These temperature inversions trap cold air and pollutants and allow thick smog to accumulate in the valley about three percent of the time and this can result in the worst air-pollution levels in the U. S. reducing air quality to unhealthy level. Logans city grid originates from its Main and Center Street block, with Main Street running north and south, each block north, south, or west of the origin accumulates in additions of 100, though some streets have non-numeric names. This street grid is typical of towns and cities that were founded by Latter-day Saints in the Mormon Corridor
Alaska Airlines Field at Husky Stadium is an outdoor football stadium on the campus of the University of Washington in Seattle, United States. It has been the home of the Washington Huskies of the Pac-12 Conference since 1920, the university holds its annual commencement at the stadium in June. It is located at the corner of campus, between Montlake Boulevard N. E. and Union Bay, just north of the Montlake Cut. The stadium is served by the University of Washington Link light rail station, the stadium most recently underwent a $280 million renovation that was completed in 2013. Its U-shaped design was oriented to minimize glare from the early afternoon sun in the athletes eyes. The open end overlooks scenic Lake Washington and the Cascade Mountains, prior to the 2013 renovation, its total capacity of 72,500 made it the largest stadium in the Pacific Northwest and the 23rd largest in college football. The original stadium was built in 1920 by Puget Sound Bridge, Husky Stadium replaced Denny Field, which was located on the north end of campus, south of the intersection of NE 45th St.
and 20th Ave. NE. The first game at the stadium was the game of the 1920 season. Just three years after its construction, the stadium was the site of President Warren Hardings final public address before his unexpected death. The capacity of the bowl was expanded with the addition of 10,000 seats around the rim in 1936. The first of the stadiums iconic covered grandstands was constructed in 1950, in 1987,13,000 seats were added with the construction of the north grandstand. Similar to the stand, this structure included a cantilevered steel roof covering a portion of the lower seats. Although there were no casualties, property damage ranged from $500,000 to $1,000,000, the stadium hosted the opening and closing ceremonies, as well as the track & field competition. Husky Stadium was the home of the Seattle Seahawks for five games in 1994 while the Kingdome was temporarily closed for repairs to its damaged roof. After the demolition of the Kingdome in March 2000, the Seahawks played at Husky Stadium for the 2000 and 2001 seasons before moving into Seahawks Stadium in 2002, the playing field at Husky Stadium was originally dirt, which was replaced with natural grass in 1938.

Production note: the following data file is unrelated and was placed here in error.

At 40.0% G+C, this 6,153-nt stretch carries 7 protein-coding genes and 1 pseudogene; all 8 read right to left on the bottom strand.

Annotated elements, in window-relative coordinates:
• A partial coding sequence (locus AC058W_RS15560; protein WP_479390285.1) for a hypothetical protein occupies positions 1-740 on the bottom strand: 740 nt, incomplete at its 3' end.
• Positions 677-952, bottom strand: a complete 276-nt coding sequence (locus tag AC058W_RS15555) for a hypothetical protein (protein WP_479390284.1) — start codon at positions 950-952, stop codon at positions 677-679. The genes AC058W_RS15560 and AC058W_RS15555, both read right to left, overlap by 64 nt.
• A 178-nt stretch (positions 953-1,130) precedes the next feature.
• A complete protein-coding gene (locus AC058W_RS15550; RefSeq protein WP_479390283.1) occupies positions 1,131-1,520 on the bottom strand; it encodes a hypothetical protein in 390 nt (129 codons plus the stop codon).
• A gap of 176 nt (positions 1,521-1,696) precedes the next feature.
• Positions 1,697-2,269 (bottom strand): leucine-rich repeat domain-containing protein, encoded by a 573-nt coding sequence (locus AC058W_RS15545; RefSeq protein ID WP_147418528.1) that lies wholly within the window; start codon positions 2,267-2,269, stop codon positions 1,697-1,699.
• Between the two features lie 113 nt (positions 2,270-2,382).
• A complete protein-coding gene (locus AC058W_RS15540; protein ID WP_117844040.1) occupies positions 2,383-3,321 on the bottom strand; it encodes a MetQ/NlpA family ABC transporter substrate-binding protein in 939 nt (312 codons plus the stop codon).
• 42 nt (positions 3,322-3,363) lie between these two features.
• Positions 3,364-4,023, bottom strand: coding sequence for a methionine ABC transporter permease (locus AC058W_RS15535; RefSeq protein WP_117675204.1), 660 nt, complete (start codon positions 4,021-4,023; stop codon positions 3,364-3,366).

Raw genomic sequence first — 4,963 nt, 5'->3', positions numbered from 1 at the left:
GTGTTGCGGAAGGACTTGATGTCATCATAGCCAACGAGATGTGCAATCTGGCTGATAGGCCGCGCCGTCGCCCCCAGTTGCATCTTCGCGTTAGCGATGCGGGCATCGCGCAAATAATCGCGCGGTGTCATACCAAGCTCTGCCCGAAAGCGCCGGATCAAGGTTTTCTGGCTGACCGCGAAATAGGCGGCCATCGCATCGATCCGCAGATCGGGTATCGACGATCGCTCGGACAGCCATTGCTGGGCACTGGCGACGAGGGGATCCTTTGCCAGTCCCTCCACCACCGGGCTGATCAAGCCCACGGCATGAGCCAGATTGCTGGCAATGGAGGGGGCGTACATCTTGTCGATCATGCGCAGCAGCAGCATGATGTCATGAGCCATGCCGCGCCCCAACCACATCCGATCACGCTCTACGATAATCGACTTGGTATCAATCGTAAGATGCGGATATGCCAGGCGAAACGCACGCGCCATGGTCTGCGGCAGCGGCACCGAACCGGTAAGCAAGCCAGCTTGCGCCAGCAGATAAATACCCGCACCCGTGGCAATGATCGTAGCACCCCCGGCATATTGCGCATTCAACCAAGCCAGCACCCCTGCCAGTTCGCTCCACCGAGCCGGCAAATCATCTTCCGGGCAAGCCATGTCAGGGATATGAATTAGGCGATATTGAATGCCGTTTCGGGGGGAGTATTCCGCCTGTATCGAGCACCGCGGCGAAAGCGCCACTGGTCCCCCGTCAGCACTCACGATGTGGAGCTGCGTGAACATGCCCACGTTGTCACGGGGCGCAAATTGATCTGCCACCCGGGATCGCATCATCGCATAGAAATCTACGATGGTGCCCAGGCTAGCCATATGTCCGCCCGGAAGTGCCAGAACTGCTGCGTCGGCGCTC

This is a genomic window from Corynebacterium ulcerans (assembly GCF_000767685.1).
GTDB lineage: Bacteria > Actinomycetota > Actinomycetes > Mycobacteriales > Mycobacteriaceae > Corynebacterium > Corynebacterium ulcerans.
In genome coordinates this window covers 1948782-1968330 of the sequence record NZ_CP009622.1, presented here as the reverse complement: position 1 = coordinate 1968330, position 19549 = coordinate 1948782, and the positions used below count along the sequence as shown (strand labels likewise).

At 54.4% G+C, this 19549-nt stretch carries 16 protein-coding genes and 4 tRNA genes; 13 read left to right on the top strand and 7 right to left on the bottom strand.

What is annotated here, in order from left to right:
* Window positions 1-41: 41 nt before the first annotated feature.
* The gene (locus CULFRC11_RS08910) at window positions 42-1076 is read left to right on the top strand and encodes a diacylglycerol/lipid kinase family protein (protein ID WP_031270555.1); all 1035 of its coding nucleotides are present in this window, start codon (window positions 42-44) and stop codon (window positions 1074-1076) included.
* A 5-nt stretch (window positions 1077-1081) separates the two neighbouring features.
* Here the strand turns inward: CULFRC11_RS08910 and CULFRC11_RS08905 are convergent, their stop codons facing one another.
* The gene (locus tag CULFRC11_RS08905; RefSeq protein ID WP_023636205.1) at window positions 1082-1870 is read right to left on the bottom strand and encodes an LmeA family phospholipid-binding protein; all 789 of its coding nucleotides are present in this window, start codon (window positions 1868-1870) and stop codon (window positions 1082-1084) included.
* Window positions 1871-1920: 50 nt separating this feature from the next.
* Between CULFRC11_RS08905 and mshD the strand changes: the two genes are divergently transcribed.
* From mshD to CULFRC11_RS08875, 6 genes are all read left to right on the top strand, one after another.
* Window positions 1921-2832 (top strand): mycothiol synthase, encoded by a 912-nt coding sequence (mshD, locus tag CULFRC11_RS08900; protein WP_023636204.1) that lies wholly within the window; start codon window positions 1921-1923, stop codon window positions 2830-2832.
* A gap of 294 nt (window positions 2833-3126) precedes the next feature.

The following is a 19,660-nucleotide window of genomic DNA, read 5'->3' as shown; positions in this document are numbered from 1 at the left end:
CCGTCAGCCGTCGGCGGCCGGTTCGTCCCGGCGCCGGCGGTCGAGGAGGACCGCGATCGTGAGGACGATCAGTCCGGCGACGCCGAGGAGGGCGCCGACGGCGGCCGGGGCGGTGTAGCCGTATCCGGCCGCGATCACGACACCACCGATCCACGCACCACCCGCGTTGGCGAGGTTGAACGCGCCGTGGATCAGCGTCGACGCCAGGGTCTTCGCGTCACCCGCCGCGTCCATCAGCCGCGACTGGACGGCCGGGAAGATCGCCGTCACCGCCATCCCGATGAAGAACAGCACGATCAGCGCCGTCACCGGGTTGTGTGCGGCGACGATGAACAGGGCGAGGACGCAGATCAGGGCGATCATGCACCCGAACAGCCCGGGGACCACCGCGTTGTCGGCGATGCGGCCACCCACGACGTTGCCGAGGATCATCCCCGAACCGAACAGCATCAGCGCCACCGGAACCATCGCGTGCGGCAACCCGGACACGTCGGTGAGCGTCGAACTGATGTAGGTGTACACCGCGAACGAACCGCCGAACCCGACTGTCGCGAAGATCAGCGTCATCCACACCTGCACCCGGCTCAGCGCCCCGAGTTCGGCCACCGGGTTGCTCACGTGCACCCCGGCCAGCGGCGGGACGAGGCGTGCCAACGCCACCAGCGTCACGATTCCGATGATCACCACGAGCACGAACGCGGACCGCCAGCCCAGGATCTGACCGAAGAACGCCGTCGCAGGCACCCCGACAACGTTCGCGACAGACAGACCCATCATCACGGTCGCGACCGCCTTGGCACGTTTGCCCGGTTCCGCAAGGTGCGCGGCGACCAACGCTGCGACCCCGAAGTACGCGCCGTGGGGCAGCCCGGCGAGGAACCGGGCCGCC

The AstroTurf field was replaced in 1972,1977,1987, FieldTurf, a new variation of synthetic turf, was installed in 2000 at a cost of $1,074,958. The new turf features enhanced drainage and reduced abrasion through the use of fibers that are tufted into an infill of sand. The project was funded by Seattle Seahawks owner Paul Allen, who used Husky Stadium as a home venue during the construction of CenturyLink Field
Seattle is a seaport city on the west coast of the United States and the seat of King County, Washington. With an estimated 684,451 residents as of 2015, Seattle is the largest city in both the state of Washington and the Pacific Northwest region of North America. In July 2013, it was the major city in the United States. The city is situated on an isthmus between Puget Sound and Lake Washington, about 100 miles south of the Canada–United States border, a major gateway for trade with Asia, Seattle is the fourth-largest port in North America in terms of container handling as of 2015. The Seattle area was inhabited by Native Americans for at least 4,000 years before the first permanent European settlers. Arthur A. Denny and his group of travelers, subsequently known as the Denny Party, arrived from Illinois via Portland, the settlement was moved to the eastern shore of Elliott Bay and named Seattle in 1852, after Chief Siahl of the local Duwamish and Suquamish tribes. Logging was Seattles first major industry, but by the late-19th century, growth after World War II was partially due to the local Boeing company, which established Seattle as a center for aircraft manufacturing.